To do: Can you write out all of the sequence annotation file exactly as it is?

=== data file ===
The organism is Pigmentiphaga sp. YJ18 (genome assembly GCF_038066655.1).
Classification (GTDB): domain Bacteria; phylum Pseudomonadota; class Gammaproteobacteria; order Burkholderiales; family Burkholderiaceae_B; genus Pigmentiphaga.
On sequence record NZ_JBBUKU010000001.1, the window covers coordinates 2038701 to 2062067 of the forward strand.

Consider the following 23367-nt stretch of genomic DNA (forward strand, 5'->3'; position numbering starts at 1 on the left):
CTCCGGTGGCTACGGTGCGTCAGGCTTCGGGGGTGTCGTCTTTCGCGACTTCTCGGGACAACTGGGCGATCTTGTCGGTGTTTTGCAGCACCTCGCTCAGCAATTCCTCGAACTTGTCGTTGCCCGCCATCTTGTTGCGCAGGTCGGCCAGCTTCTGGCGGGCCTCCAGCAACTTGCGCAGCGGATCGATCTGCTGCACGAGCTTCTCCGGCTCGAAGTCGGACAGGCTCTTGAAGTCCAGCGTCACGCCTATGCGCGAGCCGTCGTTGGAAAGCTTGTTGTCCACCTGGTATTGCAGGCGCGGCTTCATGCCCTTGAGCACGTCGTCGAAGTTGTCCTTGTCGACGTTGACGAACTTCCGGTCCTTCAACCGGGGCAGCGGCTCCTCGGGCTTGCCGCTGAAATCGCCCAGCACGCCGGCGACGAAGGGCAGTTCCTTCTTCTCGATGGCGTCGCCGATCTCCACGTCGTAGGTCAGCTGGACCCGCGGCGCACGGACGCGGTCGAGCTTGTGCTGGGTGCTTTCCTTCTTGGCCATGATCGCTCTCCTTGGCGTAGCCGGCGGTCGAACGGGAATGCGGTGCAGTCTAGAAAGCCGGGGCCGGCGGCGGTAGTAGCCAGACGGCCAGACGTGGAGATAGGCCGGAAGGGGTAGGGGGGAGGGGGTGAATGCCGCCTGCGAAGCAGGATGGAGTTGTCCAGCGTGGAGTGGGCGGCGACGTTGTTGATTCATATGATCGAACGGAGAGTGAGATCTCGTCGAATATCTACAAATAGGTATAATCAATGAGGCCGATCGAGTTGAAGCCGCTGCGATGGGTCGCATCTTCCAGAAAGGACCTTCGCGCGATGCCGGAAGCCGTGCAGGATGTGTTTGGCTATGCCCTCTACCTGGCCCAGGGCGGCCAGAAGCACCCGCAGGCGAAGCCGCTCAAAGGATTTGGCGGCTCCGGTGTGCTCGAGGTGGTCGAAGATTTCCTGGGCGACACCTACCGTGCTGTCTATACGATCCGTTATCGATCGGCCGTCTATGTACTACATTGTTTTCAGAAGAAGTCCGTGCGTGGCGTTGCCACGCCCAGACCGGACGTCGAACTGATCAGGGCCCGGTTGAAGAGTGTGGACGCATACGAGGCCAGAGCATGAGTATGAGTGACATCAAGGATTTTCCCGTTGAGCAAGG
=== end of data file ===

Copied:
The organism is Pigmentiphaga sp. YJ18 (genome assembly GCF_038066655.1).
Classification (GTDB): domain Bacteria; phylum Pseudomonadota; class Gammaproteobacteria; order Burkholderiales; family Burkholderiaceae_B; genus Pigmentiphaga.
On sequence record NZ_JBBUKU010000001.1, the window covers coordinates 2038701 to 2062067 of the forward strand.

Consider the following 23367-nt stretch of genomic DNA (forward strand, 5'->3'; position numbering starts at 1 on the left):
CTCCGGTGGCTACGGTGCGTCAGGCTTCGGGGGTGTCGTCTTTCGCGACTTCTCGGGACAACTGGGCGATCTTGTCGGTGTTTTGCAGCACCTCGCTCAGCAATTCCTCGAACTTGTCGTTGCCCGCCATCTTGTTGCGCAGGTCGGCCAGCTTCTGGCGGGCCTCCAGCAACTTGCGCAGCGGATCGATCTGCTGCACGAGCTTCTCCGGCTCGAAGTCGGACAGGCTCTTGAAGTCCAGCGTCACGCCTATGCGCGAGCCGTCGTTGGAAAGCTTGTTGTCCACCTGGTATTGCAGGCGCGGCTTCATGCCCTTGAGCACGTCGTCGAAGTTGTCCTTGTCGACGTTGACGAACTTCCGGTCCTTCAACCGGGGCAGCGGCTCCTCGGGCTTGCCGCTGAAATCGCCCAGCACGCCGGCGACGAAGGGCAGTTCCTTCTTCTCGATGGCGTCGCCGATCTCCACGTCGTAGGTCAGCTGGACCCGCGGCGCACGGACGCGGTCGAGCTTGTGCTGGGTGCTTTCCTTCTTGGCCATGATCGCTCTCCTTGGCGTAGCCGGCGGTCGAACGGGAATGCGGTGCAGTCTAGAAAGCCGGGGCCGGCGGCGGTAGTAGCCAGACGGCCAGACGTGGAGATAGGCCGGAAGGGGTAGGGGGGAGGGGGTGAATGCCGCCTGCGAAGCAGGATGGAGTTGTCCAGCGTGGAGTGGGCGGCGACGTTGTTGATTCATATGATCGAACGGAGAGTGAGATCTCGTCGAATATCTACAAATAGGTATAATCAATGAGGCCGATCGAGTTGAAGCCGCTGCGATGGGTCGCATCTTCCAGAAAGGACCTTCGCGCGATGCCGGAAGCCGTGCAGGATGTGTTTGGCTATGCCCTCTACCTGGCCCAGGGCGGCCAGAAGCACCCGCAGGCGAAGCCGCTCAAAGGATTTGGCGGCTCCGGTGTGCTCGAGGTGGTCGAAGATTTCCTGGGCGACACCTACCGTGCTGTCTATACGATCCGTTATCGATCGGCCGTCTATGTACTACATTGTTTTCAGAAGAAGTCCGTGCGTGGCGTTGCCACGCCCAGACCGGACGTCGAACTGATCAGGGCCCGGTTGAAGAGTGTGGACGCATACGAGGCCAGAGCATGAGTATGAGTGACATCAAGGATTTTCCCGTTGAGCAAGG